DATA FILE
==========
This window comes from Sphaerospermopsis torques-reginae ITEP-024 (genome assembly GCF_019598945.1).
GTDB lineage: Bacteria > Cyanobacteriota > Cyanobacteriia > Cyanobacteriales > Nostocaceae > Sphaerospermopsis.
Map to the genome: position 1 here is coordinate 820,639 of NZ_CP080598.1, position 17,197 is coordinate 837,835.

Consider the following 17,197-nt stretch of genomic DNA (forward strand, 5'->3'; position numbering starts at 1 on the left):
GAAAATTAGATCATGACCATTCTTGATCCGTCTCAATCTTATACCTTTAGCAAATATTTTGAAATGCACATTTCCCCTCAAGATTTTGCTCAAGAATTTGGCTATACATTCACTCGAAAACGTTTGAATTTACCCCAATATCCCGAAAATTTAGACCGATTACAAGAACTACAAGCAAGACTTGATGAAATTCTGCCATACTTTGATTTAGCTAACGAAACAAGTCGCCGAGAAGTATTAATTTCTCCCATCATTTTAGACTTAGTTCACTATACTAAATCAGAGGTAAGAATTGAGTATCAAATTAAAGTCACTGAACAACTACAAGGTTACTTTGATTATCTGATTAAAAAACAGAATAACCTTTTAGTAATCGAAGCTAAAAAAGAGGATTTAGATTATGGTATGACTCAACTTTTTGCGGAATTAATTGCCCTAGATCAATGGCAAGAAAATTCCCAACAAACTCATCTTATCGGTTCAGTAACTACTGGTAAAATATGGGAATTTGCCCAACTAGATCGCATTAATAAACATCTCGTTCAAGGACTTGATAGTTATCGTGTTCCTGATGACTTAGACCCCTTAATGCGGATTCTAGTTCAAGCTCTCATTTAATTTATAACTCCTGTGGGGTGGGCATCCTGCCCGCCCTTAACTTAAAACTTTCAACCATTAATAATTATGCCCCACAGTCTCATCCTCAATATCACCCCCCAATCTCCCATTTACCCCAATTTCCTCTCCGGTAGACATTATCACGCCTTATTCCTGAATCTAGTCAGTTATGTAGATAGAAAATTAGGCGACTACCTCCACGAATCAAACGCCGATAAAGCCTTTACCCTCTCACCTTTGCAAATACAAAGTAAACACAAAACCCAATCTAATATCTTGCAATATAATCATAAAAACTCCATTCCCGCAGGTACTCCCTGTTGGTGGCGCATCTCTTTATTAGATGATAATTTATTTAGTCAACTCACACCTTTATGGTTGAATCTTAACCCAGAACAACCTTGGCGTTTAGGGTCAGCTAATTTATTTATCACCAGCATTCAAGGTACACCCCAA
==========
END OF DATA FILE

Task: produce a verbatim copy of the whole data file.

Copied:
This window comes from Sphaerospermopsis torques-reginae ITEP-024 (genome assembly GCF_019598945.1).
GTDB lineage: Bacteria > Cyanobacteriota > Cyanobacteriia > Cyanobacteriales > Nostocaceae > Sphaerospermopsis.
Map to the genome: position 1 here is coordinate 820,639 of NZ_CP080598.1, position 17,197 is coordinate 837,835.

Consider the following 17,197-nt stretch of genomic DNA (forward strand, 5'->3'; position numbering starts at 1 on the left):
GAAAATTAGATCATGACCATTCTTGATCCGTCTCAATCTTATACCTTTAGCAAATATTTTGAAATGCACATTTCCCCTCAAGATTTTGCTCAAGAATTTGGCTATACATTCACTCGAAAACGTTTGAATTTACCCCAATATCCCGAAAATTTAGACCGATTACAAGAACTACAAGCAAGACTTGATGAAATTCTGCCATACTTTGATTTAGCTAACGAAACAAGTCGCCGAGAAGTATTAATTTCTCCCATCATTTTAGACTTAGTTCACTATACTAAATCAGAGGTAAGAATTGAGTATCAAATTAAAGTCACTGAACAACTACAAGGTTACTTTGATTATCTGATTAAAAAACAGAATAACCTTTTAGTAATCGAAGCTAAAAAAGAGGATTTAGATTATGGTATGACTCAACTTTTTGCGGAATTAATTGCCCTAGATCAATGGCAAGAAAATTCCCAACAAACTCATCTTATCGGTTCAGTAACTACTGGTAAAATATGGGAATTTGCCCAACTAGATCGCATTAATAAACATCTCGTTCAAGGACTTGATAGTTATCGTGTTCCTGATGACTTAGACCCCTTAATGCGGATTCTAGTTCAAGCTCTCATTTAATTTATAACTCCTGTGGGGTGGGCATCCTGCCCGCCCTTAACTTAAAACTTTCAACCATTAATAATTATGCCCCACAGTCTCATCCTCAATATCACCCCCCAATCTCCCATTTACCCCAATTTCCTCTCCGGTAGACATTATCACGCCTTATTCCTGAATCTAGTCAGTTATGTAGATAGAAAATTAGGCGACTACCTCCACGAATCAAACGCCGATAAAGCCTTTACCCTCTCACCTTTGCAAATACAAAGTAAACACAAAACCCAATCTAATATCTTGCAATATAATCATAAAAACTCCATTCCCGCAGGTACTCCCTGTTGGTGGCGCATCTCTTTATTAGATGATAATTTATTTAGTCAACTCACACCTTTATGGTTGAATCTTAACCCAGAACAACCTTGGCGTTTAGGGTCAGCTAATTTATTTATCACCAGCATTCAAGGTACACCCCAA